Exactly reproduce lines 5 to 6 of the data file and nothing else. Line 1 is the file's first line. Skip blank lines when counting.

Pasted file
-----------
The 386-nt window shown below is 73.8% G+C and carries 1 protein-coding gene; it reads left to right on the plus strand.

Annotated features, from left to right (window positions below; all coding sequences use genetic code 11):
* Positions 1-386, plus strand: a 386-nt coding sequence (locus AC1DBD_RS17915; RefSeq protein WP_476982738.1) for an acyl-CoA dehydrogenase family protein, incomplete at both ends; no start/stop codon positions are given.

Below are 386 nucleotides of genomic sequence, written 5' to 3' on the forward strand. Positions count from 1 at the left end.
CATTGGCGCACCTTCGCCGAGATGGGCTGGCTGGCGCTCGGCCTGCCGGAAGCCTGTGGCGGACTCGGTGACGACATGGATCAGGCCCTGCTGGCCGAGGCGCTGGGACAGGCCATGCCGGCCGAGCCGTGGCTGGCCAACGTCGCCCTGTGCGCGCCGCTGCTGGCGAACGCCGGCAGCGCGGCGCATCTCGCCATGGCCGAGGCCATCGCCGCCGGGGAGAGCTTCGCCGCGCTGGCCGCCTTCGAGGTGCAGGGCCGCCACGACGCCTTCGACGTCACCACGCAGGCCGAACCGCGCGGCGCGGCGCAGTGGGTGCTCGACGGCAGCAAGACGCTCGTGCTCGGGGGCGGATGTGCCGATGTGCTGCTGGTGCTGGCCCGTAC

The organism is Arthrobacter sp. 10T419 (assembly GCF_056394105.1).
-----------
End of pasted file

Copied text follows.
CATTGGCGCACCTTCGCCGAGATGGGCTGGCTGGCGCTCGGCCTGCCGGAAGCCTGTGGCGGACTCGGTGACGACATGGATCAGGCCCTGCTGGCCGAGGCGCTGGGACAGGCCATGCCGGCCGAGCCGTGGCTGGCCAACGTCGCCCTGTGCGCGCCGCTGCTGGCGAACGCCGGCAGCGCGGCGCATCTCGCCATGGCCGAGGCCATCGCCGCCGGGGAGAGCTTCGCCGCGCTGGCCGCCTTCGAGGTGCAGGGCCGCCACGACGCCTTCGACGTCACCACGCAGGCCGAACCGCGCGGCGCGGCGCAGTGGGTGCTCGACGGCAGCAAGACGCTCGTGCTCGGGGGCGGATGTGCCGATGTGCTGCTGGTGCTGGCCCGTAC

The organism is Arthrobacter sp. 10T419 (assembly GCF_056394105.1).